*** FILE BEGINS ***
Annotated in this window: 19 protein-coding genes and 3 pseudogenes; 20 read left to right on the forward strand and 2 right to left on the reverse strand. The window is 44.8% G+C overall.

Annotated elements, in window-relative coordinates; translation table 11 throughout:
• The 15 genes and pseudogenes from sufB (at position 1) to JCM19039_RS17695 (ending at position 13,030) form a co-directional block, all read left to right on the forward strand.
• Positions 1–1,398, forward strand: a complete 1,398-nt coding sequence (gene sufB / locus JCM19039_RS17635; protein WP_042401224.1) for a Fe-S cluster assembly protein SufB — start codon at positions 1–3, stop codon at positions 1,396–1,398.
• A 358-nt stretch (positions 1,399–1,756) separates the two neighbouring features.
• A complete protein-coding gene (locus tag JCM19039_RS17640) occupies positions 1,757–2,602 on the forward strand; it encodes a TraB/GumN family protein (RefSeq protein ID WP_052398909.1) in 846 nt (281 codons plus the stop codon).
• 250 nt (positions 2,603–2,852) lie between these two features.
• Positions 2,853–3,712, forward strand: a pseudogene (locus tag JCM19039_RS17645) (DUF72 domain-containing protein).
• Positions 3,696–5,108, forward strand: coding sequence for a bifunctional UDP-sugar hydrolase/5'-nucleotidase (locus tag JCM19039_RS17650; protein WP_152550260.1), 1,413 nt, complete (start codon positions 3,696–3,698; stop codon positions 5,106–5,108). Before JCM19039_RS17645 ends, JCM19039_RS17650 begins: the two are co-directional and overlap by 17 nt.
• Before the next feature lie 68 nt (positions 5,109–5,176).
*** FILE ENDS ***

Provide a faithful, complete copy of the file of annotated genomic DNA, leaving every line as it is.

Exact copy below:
Annotated in this window: 19 protein-coding genes and 3 pseudogenes; 20 read left to right on the forward strand and 2 right to left on the reverse strand. The window is 44.8% G+C overall.

Annotated elements, in window-relative coordinates; translation table 11 throughout:
• The 15 genes and pseudogenes from sufB (at position 1) to JCM19039_RS17695 (ending at position 13,030) form a co-directional block, all read left to right on the forward strand.
• Positions 1–1,398, forward strand: a complete 1,398-nt coding sequence (gene sufB / locus JCM19039_RS17635; protein WP_042401224.1) for a Fe-S cluster assembly protein SufB — start codon at positions 1–3, stop codon at positions 1,396–1,398.
• A 358-nt stretch (positions 1,399–1,756) separates the two neighbouring features.
• A complete protein-coding gene (locus tag JCM19039_RS17640) occupies positions 1,757–2,602 on the forward strand; it encodes a TraB/GumN family protein (RefSeq protein ID WP_052398909.1) in 846 nt (281 codons plus the stop codon).
• 250 nt (positions 2,603–2,852) lie between these two features.
• Positions 2,853–3,712, forward strand: a pseudogene (locus tag JCM19039_RS17645) (DUF72 domain-containing protein).
• Positions 3,696–5,108, forward strand: coding sequence for a bifunctional UDP-sugar hydrolase/5'-nucleotidase (locus tag JCM19039_RS17650; protein WP_152550260.1), 1,413 nt, complete (start codon positions 3,696–3,698; stop codon positions 5,106–5,108). Before JCM19039_RS17645 ends, JCM19039_RS17650 begins: the two are co-directional and overlap by 17 nt.
• Before the next feature lie 68 nt (positions 5,109–5,176).